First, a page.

Home Seller FAQ

I’ve Found a Buyer! What Do I Do Next?

Your realtor will take care of the initial contract. Once it’s signed by both parties, you need to find an experienced real estate attorney to protect your interests as the seller. Do not make the mistake of relying on your realtor’s “legal-like” advice. Only a real estate attorney can provide bonafide legal guidance. If you choose to hire us, the realtor will send a copy of your contract and the Attorney Review process will officially begin.

It’s never a good idea to sign a binding contract without having a lawyer review it first.

What Does It Mean to be in “Attorney Review?”

 

Once both the seller and buy sign the initial real estate contract, there is a three day waiting period during which terms can still be negotiated. Generally speaking, the initial contract is created by a realtor, but real estate attorneys representing both parties will review the contract during the waiting period. Each side can request and accept or deny terms. The Attorney Review period sometimes takes longer than three days; this is fine as long as both parties and their attorneys agree to the extended period. At the end of the review, once terms are accepted by both parties, the contract becomes valid. If terms cannot be agreed upon, the contract is terminated and any deposit monies are returned to the buyer.

Can I Keep Showing My Home During Attorney Review?

 

Some people do continue to show their homes, hoping for a better offer. This is legal. However, it’s more likely that once a home is in attorney review, showings and marketing/promotion stop.

The Closing: When Does It Happen and Who Pays What?

If everything goes according to plan, the sale of your home will “close” or be completed on the date set forth in the sales contract. Many closing dates have been known to be postponed, for a variety of reasons.

During the closing, you will sign many documents and your attorney will take care of making sure that paperwork is processed properly to make sure your current mortgage is paid off so, once the sale is complete, you are free of any obligation to the property.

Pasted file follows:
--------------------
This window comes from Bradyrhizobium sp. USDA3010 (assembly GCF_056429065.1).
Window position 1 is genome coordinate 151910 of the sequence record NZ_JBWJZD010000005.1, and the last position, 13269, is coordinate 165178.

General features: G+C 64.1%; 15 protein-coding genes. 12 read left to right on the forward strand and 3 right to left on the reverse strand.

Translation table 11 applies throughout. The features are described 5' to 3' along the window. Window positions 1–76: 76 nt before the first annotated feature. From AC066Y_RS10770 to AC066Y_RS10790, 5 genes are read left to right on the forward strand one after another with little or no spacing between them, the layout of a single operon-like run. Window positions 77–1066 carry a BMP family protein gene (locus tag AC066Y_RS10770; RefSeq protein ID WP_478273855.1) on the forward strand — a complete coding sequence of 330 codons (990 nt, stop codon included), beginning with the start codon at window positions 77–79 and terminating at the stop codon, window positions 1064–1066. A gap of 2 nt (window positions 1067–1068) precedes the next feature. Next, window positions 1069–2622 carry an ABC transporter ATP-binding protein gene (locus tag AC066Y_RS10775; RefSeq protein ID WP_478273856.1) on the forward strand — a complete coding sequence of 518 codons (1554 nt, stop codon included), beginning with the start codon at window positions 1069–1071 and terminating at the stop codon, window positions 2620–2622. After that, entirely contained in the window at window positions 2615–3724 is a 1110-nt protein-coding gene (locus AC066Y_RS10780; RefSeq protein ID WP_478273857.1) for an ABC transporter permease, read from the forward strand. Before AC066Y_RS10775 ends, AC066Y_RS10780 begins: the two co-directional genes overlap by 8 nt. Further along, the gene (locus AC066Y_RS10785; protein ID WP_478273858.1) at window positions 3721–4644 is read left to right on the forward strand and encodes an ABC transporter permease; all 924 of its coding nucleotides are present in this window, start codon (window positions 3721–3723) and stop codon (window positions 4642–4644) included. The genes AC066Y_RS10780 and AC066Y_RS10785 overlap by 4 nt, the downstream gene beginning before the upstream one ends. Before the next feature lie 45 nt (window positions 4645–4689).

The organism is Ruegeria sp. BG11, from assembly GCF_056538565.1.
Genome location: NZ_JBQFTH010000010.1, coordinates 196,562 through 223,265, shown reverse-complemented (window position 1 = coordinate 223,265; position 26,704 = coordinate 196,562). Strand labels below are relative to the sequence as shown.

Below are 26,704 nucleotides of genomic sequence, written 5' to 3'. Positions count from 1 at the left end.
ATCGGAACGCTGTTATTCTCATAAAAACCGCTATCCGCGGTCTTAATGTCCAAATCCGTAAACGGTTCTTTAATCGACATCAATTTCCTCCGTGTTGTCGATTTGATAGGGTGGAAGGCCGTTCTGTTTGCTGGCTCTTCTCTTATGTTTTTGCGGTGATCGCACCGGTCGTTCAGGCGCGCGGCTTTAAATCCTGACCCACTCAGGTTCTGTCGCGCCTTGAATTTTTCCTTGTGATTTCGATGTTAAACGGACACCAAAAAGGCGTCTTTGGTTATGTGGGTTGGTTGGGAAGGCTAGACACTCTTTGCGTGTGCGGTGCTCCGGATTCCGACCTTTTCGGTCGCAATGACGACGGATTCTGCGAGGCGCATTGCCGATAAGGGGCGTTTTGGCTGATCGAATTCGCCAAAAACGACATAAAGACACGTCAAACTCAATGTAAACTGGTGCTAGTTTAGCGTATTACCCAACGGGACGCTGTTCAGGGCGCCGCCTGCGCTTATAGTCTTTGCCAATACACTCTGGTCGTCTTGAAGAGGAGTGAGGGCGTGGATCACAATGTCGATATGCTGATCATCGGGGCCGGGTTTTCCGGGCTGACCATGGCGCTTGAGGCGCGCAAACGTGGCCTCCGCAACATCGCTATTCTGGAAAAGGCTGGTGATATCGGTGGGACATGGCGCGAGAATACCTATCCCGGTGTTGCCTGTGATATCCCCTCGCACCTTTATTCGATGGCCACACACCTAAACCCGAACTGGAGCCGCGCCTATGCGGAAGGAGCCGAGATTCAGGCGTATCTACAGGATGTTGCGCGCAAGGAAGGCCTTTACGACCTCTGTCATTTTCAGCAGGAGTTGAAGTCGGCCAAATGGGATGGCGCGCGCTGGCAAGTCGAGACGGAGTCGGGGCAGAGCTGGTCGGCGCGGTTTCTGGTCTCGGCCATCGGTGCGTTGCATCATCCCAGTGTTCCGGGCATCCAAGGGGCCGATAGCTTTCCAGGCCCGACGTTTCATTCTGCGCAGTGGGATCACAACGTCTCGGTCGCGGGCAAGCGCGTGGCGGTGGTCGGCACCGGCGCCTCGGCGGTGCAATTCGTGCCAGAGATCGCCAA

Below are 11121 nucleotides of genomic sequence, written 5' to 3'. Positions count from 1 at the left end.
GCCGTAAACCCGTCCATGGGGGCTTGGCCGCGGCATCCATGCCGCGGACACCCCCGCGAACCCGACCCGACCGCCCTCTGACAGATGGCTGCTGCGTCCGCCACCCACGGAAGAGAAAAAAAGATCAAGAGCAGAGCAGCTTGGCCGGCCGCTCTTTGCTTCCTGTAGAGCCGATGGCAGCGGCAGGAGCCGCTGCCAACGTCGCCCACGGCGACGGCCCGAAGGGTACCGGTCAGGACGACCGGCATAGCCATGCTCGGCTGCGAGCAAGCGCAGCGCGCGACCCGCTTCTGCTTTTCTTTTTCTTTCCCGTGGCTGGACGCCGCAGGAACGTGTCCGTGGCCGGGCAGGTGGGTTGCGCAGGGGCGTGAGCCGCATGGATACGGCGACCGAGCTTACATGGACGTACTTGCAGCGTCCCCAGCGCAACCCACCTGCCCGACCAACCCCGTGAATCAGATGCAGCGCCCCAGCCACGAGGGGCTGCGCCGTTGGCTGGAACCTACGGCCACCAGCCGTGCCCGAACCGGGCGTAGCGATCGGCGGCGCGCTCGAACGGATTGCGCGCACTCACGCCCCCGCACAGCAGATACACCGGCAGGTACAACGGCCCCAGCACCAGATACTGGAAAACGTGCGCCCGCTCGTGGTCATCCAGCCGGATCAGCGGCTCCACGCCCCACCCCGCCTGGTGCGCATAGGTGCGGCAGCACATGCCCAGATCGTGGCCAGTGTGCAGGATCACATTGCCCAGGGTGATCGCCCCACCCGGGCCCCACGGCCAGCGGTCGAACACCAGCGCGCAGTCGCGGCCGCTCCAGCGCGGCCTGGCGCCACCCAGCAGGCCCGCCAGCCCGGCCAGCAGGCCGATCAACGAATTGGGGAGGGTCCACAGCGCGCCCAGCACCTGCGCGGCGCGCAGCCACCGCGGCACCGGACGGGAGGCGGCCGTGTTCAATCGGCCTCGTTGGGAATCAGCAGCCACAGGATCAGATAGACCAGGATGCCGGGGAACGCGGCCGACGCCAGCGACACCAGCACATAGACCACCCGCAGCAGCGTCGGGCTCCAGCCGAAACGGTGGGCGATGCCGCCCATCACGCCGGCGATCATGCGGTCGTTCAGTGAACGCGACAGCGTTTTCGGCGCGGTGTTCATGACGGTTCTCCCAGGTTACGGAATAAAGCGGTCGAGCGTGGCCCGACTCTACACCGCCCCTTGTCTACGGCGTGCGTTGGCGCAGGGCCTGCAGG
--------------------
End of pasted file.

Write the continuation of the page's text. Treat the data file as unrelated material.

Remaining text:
Closing Costs, often paid by the buyer (though this is often a point of negotiation), are the fees paid to complete the sale. Closing costs may include, but are not limited to, prepaid interest, loan points, title insurance and escrow fees.

How Can An Attorney Help with Issues that Arise from a Home Inspection?

It’s likely your buyer will want to conduct a series of home inspections: pest, radon, carbon monoxide, and a general overview of the structure including HVAC, plumbing, electrical, foundation, etc. If the buyer’s inspection reports reveal problems with the property, your attorney can deal with the buyer’s attorney in negotiating ways to mitigate the issues. For example, if there is a termite problem, you may be asked to get an exterminator to take care of it. If there is a major roofing issue, you may be asked to make repairs or offer money at closing to cover the expenses of the repair.

What If I Changed My Mind and No Longer Want to Sell My Home?

If you decide to get out of a contract, you may be sued for damages by buyers. However, there are points where you may be able to reconsider the whole selling process. If you aren’t sure whether or not you want to go through with selling, speak with us about your rights as soon as possible.

Do I Have To Disclose Information About My Home?

Honesty is definitely the best policy if you are trying to sell your home. While some of the information that you may disclose might encourage buyers to offer a lower price, full disclosure protects you from being sued by buyers later on. In most cases, homeowners are legally bound to fully disclose any issues that the property may have.

Information included in the disclosure: major repairs that are needed, cracks in the foundation, HVAC issues, any problems with mold that the home may have, termite issues and more. Talk to us about seller’s disclosure obligations.​

© 2019 by Lessack and Mcglade Esqs

Disclaimer

The information you obtain at this site is not, nor is it intended to be, legal advice. You should consult an attorney for advice regarding your individual situation. We invite you to contact us and welcome your calls, letters and electronic mail. Contacting us does not create an attorney-client relationship. Please do not send any confidential information to us until such time as an attorney-client relationship has been established

Lessack & Mcglade​

1553 Lemoine Avenue

Fort Lee, NJ 07024

(201) 886-2476